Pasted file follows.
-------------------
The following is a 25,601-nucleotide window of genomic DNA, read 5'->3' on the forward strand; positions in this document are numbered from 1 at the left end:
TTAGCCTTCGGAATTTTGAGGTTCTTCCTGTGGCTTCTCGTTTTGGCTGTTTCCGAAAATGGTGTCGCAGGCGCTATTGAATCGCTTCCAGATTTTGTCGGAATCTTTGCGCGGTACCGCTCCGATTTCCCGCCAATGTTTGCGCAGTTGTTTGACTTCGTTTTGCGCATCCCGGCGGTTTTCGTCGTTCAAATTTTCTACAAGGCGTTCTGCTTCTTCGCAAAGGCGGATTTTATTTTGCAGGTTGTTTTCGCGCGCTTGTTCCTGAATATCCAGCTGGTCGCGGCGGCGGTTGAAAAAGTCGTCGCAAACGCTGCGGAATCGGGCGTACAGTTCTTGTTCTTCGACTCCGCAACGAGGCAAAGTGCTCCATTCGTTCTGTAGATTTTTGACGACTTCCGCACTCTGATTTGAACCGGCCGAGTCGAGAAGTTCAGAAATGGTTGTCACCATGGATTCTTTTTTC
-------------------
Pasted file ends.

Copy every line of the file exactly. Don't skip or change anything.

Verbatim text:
The following is a 25,601-nucleotide window of genomic DNA, read 5'->3' on the forward strand; positions in this document are numbered from 1 at the left end:
TTAGCCTTCGGAATTTTGAGGTTCTTCCTGTGGCTTCTCGTTTTGGCTGTTTCCGAAAATGGTGTCGCAGGCGCTATTGAATCGCTTCCAGATTTTGTCGGAATCTTTGCGCGGTACCGCTCCGATTTCCCGCCAATGTTTGCGCAGTTGTTTGACTTCGTTTTGCGCATCCCGGCGGTTTTCGTCGTTCAAATTTTCTACAAGGCGTTCTGCTTCTTCGCAAAGGCGGATTTTATTTTGCAGGTTGTTTTCGCGCGCTTGTTCCTGAATATCCAGCTGGTCGCGGCGGCGGTTGAAAAAGTCGTCGCAAACGCTGCGGAATCGGGCGTACAGTTCTTGTTCTTCGACTCCGCAACGAGGCAAAGTGCTCCATTCGTTCTGTAGATTTTTGACGACTTCCGCACTCTGATTTGAACCGGCCGAGTCGAGAAGTTCAGAAATGGTTGTCACCATGGATTCTTTTTTC